At the Foot of Yonder Mountain (Pretty Saro)

TITLE: At the Foot of Yonder Mountain (Pretty Saro)
AUTHOR: unknown
CATEGORY: Traditional, Public Domain
KEYWORDSlove, poverty, river
EARLIEST PRINTED OR RECORDED REFERENCE: 1911 (Lomax, North Carolina Booklet, according to Randolph)

Robin MacKenzie Illustration (robinmackenzie.co.uk)
Robin MacKenzie Illustration (robinmackenzie.co.uk)

Pretty Saro was first recorded in the early 20th century when a few academic heroes travelled through the mountains capturing songs that had been handed down through oral tradition. Although there are multiple lyric variations, there are two primary musical versions. One is sweeter and usually played with a mandolin or guitar. The other is more plaintive and sung with minimal or no accompaniment. As with all music of this genre, the gender of the singer is irrelevant which gives the song a universal power, transcending a boy-girl love story. Pretty Saro carries the weight of all wandering strangers pining for another life, a happy ending that seems to elude them. (from The Great Whatsit

Richard Chase in American Folk Tales and Songs, says “[Folk song collectors] Lucy Broadwood and Anne Gilchrist have written articles which set forth the hypothesis with such logic and insight as to bring conviction that this song is derived from an ancient mystical hymn to the Virgin.”

OTHER TITLES AND VARIATIONS:

  • Pretty Saro
  • Pretty Sarah

RECORDINGS: (mp3’s available through Amazon.com)

YOUTUBE VIDEO:

YOUTUBE AUDIO: download
LYRIC & CHORD PRO CHART: download
PPT LYRICS FOR THE CLASSROOM: download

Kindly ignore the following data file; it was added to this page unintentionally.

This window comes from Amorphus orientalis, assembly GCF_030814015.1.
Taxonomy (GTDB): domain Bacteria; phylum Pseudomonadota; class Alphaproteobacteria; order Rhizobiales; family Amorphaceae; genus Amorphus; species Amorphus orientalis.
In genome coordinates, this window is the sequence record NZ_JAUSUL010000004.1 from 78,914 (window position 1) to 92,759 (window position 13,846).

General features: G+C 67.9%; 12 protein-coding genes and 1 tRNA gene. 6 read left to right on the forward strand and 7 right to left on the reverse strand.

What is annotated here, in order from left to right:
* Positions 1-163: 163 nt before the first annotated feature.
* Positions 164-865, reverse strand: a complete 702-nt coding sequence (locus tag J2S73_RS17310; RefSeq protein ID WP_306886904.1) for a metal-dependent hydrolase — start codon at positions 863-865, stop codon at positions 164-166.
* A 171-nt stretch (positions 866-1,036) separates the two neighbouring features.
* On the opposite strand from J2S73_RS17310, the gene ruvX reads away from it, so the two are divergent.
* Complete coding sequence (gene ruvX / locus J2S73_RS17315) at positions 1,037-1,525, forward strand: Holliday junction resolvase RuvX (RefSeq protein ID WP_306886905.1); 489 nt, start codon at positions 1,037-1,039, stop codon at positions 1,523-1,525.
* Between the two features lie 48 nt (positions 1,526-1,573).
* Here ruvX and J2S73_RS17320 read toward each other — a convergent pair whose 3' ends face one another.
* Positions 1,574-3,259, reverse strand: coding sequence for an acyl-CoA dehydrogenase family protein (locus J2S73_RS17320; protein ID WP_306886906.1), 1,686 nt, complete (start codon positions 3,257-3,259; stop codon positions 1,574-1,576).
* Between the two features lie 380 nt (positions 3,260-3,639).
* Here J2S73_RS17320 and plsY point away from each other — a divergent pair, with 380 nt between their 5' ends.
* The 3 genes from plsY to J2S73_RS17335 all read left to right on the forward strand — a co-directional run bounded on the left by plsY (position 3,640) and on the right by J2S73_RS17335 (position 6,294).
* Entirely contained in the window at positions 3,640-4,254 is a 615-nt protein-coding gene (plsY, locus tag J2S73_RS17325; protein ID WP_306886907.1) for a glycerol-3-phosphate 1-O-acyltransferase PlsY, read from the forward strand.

BONUS YOUTUBE VIDEO: Ngan Le & Dolce Chorus

At the Foot of Yonder Mountain

At the foot of yonder mountain there runs a clear stream,
At the foot of yonder mountain there lives a fair queen;
She’s handsome, she`s proper, and her ways are complete.
I ask no better pastime than to be with my sweet.

But why she won`t have me I well understand;
She wants some freeholder and l bave no land.
I cannot maintain her on silver and gold,
And all the other fine things that my love`s house should hold.

Oh I wish I were a penman and could write a fine hand!
I would write my love a letter from this distant land.
I`d send it by the waters just for to let her know
That I think of pretty Mary wherever I go.

Oh I wish I were a bird and had wings and could fly,
It`s to my love`s dwelling this night I`d draw nigh.
I`d sit in her window all night long and cry
That for love of pretty Mary I gladly would die.

SOURCES:

  • Folk Song Index: A Comprehensive Guide to the Florence E. Brunnings Collection, Florence E. Brunnings, Garland Publishing, Inc., New York and London 1981—Amazon Books
  • Country Music Sources: A Biblio-Discography of Commercially Recorded Traditional Music, Guthrie T. Meade, Jr. with Dick Spottswood and Douglas S. Meade, Southern Folklife Collection, the University of North Carolina at Chapel Hill Libraries, NC 2002—Amazon Books

SONGBOOKS:

NOTICE: I’m not the best guitar player or vocalist, but no one loves these songs more than I do. The tune and lyrics are in the public domain unless otherwise noted. The recording © copyright 2013 by Stephen Griffith and may be used by permission of the copyright holder. The variation of the song I’m posting is the version I perform and is not exactly replicating the sources cited, but is always in the same song family. If anyone has more details about this song, or believes I’ve stated something in error, please let me know. I’m also open to suggestions to improve the site. Thanks. sgg

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